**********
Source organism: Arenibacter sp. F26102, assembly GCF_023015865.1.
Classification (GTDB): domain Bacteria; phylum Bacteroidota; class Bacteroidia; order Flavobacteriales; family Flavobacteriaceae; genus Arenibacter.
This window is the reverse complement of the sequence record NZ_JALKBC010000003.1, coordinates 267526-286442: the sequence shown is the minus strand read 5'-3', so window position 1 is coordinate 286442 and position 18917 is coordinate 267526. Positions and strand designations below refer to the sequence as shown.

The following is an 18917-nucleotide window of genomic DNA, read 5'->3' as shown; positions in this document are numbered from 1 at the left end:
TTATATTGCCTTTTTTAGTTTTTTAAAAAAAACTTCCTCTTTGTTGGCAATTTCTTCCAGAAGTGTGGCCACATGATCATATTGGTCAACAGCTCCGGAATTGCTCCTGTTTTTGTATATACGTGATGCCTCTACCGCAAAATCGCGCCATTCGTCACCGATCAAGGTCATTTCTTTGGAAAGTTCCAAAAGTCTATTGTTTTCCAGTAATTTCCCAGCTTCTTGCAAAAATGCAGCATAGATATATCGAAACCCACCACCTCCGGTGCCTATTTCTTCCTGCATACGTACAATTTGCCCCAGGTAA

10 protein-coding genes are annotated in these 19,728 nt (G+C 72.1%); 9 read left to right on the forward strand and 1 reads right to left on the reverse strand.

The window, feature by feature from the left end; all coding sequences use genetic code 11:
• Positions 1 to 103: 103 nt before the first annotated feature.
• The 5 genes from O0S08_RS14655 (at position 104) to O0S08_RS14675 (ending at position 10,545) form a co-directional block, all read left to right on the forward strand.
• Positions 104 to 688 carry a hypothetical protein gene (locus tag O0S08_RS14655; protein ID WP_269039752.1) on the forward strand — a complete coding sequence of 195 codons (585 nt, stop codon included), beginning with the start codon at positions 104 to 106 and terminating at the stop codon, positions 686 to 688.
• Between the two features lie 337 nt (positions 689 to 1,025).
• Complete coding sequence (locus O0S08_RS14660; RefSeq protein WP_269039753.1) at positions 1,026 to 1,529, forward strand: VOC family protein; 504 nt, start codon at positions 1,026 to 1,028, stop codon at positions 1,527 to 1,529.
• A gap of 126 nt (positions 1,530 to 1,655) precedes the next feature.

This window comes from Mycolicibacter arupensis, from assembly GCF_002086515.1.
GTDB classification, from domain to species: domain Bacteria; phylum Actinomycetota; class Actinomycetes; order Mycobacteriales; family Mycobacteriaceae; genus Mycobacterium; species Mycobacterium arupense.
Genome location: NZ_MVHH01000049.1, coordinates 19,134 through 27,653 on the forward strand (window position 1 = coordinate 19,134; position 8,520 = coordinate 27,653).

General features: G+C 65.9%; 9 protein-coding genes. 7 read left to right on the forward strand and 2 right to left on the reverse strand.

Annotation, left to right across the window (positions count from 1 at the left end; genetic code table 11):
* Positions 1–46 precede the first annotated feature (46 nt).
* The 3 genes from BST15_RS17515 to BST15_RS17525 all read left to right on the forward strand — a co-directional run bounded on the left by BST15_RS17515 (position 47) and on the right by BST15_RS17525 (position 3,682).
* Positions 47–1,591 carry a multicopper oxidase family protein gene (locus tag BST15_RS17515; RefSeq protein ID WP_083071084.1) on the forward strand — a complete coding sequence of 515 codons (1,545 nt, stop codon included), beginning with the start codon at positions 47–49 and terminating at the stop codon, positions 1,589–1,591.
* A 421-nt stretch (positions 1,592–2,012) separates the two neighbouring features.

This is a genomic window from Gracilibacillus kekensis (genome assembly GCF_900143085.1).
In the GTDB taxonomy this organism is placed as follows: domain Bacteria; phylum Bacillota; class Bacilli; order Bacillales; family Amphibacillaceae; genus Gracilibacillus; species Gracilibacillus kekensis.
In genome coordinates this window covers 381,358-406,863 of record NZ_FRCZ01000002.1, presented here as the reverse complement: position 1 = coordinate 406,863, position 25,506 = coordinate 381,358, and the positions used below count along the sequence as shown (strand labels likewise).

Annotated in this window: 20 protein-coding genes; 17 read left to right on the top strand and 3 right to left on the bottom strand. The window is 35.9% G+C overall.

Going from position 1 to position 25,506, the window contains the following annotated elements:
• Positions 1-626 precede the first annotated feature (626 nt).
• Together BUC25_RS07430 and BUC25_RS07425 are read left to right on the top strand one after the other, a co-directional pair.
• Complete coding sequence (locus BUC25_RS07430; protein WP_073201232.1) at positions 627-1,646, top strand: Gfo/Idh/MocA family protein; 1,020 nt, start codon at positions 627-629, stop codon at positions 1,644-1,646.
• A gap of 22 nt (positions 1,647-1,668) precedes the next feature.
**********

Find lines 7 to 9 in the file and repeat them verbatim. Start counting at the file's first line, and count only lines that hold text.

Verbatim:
The window, feature by feature from the left end; all coding sequences use genetic code 11:
• Positions 1 to 103: 103 nt before the first annotated feature.
• The 5 genes from O0S08_RS14655 (at position 104) to O0S08_RS14675 (ending at position 10,545) form a co-directional block, all read left to right on the forward strand.